Purpose: Pharmacodynamic tissue studies were conducted on a phase I/II trial of erlotinib and cisplatin in patients with recurrent or metastatic head and neck squamous cell carcinoma (HNSCC). Levels of epidermal growth factor receptor (EGFR), downstream signaling components, and markers of angiogenesis and apoptosis were evaluated to determine the relationship between correlative end points and clinical outcomes. Patients and Methods: Pretreatment and during-treatment tumor and skin biopsies, and archival tumor specimens were evaluated for EGFR, phosphorylated (p) -EGFR, extracellular signal-regulated kinase (ERK), p-ERK, Akt, p-Akt, Ki67, p27, p-nuclear factor kappa B (NFκB), p-signal transducer and activator of transcription 3 (STAT3), and EGFR gene copy number. Results: On 37 archival samples, response to therapy was evident in two of four (50%) patients with high EGFR gene copy number tumors and in four of 27 (15%) patients with low gene copy number tumors. On nine paired tumor biopsies, elevated pretreatment levels of p27 and p-STAT3 predicted for prolonged time to progression (TTP) and overall survival (OS; P ≤ .03). With treatment, a decrease in p-EGFR, P-NFκB, and p27 correlated with increased TTP, OS, or both TTP and OS, respectively (P ≤ .04). Multidimensional scaling (MDS) models revealed clustering profiles of tumor markers by immunofluorescence could predict response. On 32 paired skin biopsies, suppression of p-EGFR with therapy correlated with increased OS (P = .045). Conclusion: High EGFR gene copy in tumor specimens may predict which patients have an increased likelihood of response to erlotinib, and decreased p-EGFR level in skin biopsies during therapy may represent a potential surrogate marker for improved clinical outcome. MDS represents a novel way to evaluate the relationships between molecular markers and clinical outcome. Additional biomarker studies with larger sample sizes are required to elucidate HNSCC patients who may benefit from this targeted therapy.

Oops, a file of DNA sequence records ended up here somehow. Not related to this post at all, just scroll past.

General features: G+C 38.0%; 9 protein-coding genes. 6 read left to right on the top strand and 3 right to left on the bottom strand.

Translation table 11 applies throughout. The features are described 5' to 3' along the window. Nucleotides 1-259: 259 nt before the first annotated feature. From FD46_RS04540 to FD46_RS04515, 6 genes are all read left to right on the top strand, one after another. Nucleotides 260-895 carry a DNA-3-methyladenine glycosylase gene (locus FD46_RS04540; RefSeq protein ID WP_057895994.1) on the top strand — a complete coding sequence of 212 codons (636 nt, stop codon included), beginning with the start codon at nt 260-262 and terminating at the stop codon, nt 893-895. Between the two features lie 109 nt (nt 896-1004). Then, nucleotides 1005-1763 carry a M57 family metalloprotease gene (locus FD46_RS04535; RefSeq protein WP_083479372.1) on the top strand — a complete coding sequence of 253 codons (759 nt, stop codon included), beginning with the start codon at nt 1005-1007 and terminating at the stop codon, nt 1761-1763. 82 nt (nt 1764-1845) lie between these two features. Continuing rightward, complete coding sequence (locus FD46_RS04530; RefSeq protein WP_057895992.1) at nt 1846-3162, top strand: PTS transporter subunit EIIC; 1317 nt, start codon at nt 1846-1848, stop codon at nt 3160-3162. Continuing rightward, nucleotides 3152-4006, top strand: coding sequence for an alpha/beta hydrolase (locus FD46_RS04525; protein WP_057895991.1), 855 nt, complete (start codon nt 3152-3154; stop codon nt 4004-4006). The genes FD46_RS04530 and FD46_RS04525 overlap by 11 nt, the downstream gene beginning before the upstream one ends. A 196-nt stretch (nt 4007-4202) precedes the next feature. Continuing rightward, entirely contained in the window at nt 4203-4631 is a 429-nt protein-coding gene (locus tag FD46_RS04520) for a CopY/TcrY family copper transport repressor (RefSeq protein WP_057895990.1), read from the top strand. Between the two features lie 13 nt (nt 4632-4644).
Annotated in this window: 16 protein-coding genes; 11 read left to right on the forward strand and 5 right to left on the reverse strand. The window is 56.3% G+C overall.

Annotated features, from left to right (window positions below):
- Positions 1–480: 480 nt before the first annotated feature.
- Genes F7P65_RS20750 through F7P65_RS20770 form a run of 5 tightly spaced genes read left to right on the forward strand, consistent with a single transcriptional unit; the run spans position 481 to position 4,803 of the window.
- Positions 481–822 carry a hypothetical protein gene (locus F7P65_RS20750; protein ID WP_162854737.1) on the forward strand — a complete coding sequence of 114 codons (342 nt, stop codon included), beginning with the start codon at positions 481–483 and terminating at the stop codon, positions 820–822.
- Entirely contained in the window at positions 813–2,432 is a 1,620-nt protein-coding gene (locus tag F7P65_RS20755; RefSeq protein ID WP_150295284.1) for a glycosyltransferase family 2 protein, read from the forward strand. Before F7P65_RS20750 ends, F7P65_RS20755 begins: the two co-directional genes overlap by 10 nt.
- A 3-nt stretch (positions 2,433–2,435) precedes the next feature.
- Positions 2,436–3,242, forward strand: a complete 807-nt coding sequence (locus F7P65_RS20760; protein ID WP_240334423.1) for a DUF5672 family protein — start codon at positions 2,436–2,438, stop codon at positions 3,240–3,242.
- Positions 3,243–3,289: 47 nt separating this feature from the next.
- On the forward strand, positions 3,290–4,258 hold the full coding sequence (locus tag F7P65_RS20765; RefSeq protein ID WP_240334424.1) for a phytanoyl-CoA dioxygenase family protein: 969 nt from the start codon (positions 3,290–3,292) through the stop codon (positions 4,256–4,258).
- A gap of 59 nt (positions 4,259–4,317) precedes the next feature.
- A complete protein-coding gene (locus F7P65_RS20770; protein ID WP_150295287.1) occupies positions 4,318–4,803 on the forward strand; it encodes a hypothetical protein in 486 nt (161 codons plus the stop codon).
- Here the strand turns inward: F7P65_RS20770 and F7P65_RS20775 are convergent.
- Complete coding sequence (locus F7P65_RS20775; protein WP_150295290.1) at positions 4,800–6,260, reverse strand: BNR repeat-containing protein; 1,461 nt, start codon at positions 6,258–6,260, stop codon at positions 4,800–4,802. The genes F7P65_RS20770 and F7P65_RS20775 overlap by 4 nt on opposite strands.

ASJC Scopus subject areas
- Cancer Research